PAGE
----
Approximately four percent of the American population is vegetarian according to the Vegetarian Times. That is nearly eight million people in the United States. In Ireland, about 4-7 percent of the population is vegetarian according to the Irish Vegetarian Society. With so many of Irish American women and men looking to find healthier ways of cooking and eating, vegetarian restaurants and eateries are popping up in both countries. People are looking for definitions of exactly what is vegetarianism. They are looking for recipes and places to eat that offer more than just pasta primavera.
Not everyone is a true vegetarian; there are varying degrees of vegetarianism.Understanding the different kinds of vegetarians depends on what they eat. The definition of a vegetarian that is most widely accepted is a person who eats no meat, fish, or poultry. A vegetarian consistently avoids all flesh foods, as well as byproducts of meat, fish, and poultry. Of course, vegetarian diets vary in the extent to which they exclude animal products.
Semi-vegetarian: Someone who’s cutting back on their intake of meat, in general. “Flexitarian” also describes those who eat a mostly vegetarian diet, but occasionally eat meat.
- A pollo vegetarian avoids red meat and fish, but eats chicken. A pesco pollo vegetarian avoids red meat but eats chicken and fish. These terms stretch the true definition of a vegetarian, and only the term semi-vegetarian is actually used with much frequency.
- Pescatarian is occasionally used to describe those who abstain from eating all meat and animal flesh with the exception of fish. Although the word is not commonly used, more and more people are adopting this kind of diet, usually for health reasons or as a stepping-stone to a full vegetarian diet.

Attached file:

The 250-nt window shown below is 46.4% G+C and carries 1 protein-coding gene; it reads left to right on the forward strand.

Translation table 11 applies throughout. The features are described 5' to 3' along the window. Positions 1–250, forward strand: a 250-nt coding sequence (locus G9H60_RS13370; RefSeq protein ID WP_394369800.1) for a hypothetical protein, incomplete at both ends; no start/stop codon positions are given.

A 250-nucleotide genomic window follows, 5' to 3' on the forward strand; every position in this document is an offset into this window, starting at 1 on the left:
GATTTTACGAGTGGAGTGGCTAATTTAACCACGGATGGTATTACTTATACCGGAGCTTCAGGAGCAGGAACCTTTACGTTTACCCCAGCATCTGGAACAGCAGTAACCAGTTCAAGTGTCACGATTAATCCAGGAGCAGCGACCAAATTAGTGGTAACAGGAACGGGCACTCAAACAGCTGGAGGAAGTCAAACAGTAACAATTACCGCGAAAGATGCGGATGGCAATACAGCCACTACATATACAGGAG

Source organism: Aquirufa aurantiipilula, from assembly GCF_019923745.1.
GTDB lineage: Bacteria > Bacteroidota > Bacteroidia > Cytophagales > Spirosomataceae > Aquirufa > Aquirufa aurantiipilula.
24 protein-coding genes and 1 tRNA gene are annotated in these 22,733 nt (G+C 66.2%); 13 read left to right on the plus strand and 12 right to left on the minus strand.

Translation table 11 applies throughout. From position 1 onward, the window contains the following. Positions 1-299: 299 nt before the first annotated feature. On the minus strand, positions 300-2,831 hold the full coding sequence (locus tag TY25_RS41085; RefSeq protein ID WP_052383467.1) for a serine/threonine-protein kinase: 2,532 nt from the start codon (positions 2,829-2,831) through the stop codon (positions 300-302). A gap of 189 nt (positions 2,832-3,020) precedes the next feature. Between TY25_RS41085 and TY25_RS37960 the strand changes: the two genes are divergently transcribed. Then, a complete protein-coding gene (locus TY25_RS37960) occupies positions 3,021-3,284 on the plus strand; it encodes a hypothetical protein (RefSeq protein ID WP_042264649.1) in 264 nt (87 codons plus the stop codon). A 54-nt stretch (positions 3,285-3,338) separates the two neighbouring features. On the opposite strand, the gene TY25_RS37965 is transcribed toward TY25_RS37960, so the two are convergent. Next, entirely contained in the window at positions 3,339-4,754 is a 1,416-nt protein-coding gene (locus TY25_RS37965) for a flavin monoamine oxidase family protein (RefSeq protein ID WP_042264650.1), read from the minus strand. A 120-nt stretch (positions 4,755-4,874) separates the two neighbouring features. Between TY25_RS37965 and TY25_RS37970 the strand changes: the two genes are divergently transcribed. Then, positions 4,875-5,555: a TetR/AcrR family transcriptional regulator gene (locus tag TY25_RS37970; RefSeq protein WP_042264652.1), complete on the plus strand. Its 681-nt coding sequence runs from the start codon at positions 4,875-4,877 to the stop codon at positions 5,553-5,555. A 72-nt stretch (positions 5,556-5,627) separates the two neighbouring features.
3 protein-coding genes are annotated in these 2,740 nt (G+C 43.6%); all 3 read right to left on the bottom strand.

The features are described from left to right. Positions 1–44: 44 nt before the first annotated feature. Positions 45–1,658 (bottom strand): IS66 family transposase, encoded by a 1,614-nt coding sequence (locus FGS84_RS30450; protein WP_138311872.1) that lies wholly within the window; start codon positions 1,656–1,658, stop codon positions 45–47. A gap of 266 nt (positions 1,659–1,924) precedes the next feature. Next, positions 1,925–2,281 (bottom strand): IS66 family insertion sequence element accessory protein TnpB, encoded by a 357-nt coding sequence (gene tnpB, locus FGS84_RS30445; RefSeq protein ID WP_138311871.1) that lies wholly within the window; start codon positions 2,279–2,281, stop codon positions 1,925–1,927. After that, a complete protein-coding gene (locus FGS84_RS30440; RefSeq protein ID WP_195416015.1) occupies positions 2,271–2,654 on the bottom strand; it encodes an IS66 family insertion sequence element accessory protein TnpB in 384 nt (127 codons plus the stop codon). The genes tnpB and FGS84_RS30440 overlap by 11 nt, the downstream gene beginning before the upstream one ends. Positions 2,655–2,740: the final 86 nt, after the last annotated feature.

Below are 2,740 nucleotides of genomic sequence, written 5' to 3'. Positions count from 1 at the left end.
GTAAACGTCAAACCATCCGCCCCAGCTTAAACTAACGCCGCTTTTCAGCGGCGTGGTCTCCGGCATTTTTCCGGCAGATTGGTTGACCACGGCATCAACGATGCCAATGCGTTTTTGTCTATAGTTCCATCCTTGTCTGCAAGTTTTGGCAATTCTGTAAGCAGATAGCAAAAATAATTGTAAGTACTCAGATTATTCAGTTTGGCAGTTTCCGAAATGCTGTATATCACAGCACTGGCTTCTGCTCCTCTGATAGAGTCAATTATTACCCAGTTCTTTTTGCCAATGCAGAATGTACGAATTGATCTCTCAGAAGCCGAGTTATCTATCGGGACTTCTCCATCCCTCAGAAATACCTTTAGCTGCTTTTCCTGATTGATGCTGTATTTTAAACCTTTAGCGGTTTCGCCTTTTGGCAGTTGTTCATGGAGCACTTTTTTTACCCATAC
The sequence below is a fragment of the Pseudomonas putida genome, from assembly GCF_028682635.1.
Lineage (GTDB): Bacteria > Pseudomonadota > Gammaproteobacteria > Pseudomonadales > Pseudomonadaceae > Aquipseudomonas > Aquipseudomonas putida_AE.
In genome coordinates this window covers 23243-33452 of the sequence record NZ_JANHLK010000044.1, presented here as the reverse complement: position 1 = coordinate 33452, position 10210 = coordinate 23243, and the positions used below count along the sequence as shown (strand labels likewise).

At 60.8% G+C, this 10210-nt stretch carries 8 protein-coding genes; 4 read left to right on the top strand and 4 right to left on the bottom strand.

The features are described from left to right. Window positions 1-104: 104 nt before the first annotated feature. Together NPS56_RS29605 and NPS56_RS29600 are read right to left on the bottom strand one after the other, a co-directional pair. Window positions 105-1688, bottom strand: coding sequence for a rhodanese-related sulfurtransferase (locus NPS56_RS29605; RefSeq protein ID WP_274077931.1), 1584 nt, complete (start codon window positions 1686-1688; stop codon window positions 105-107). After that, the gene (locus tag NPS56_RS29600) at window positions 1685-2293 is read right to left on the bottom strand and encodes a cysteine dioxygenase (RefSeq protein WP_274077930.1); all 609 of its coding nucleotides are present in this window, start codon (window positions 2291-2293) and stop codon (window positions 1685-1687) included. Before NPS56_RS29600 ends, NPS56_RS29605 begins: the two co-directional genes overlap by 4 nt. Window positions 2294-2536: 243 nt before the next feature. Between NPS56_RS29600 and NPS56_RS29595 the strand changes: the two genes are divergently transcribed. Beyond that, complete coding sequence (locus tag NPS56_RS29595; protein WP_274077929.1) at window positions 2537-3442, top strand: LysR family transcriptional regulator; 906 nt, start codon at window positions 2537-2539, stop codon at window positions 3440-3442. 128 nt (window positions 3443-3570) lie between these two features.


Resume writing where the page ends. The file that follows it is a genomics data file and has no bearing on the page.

Lacto ovo vegetarian: A lacto ovo vegetarian diet excludes meat, fish, and poultry but includes dairy products and eggs. Most vegetarians in the U.S., Canada, and Western Europe fall into this category. Lacto ovo vegetarians eat such foods as cheese, ice cream, yogurt, milk, and eggs, as well as foods made with these ingredients.
Lacto vegetarian: A lacto vegetarian diet excludes meat, fish, and poultry, as well as eggs and any foods containing eggs. A lacto vegetarian however, would eat dairy products such as milk, yogurt, and cheese.
Vegan: Technically, the term vegan refers to more than just the diet alone. A vegan is a vegetarian who avoids eating or using all animal products, including meat, fish, poultry, eggs, dairy products, any foods containing by-products of these ingredients, wool, silk, leather, and any nonfood items made with animal byproducts. Some vegans avoid honey.
One adaptation of a vegetarian diet is a raw foods diet, in which adherents eat a diet that consists primarily of uncooked foods. The fruitarian diet consists only of fruits; vegetables botanically classified as fruits, such as tomatoes, eggplant, zucchini, and avocados, as well as seeds and nuts.
Raw food diet: A raw vegan diet consists of unprocessed vegan foods that have not been heated above 115 degrees Fahrenheit (46 degrees Celsius). “Raw foodists” believe that foods cooked above this temperature have lost a significant amount of their nutritional value and are harmful to the body.
Macrobiotic: The macrobiotic diet, revered by some for its healthy and healing qualities, includes unprocessed vegan foods, such as whole grains, fruits and vegetables, and allows the occasional consumption of fish. Sugar and refined oils are avoided. Perhaps the most unique qualifier of the macrobiotic diet is its emphasis on the consumption of Asian vegetables, such as daikon, and sea vegetables, such as seaweed.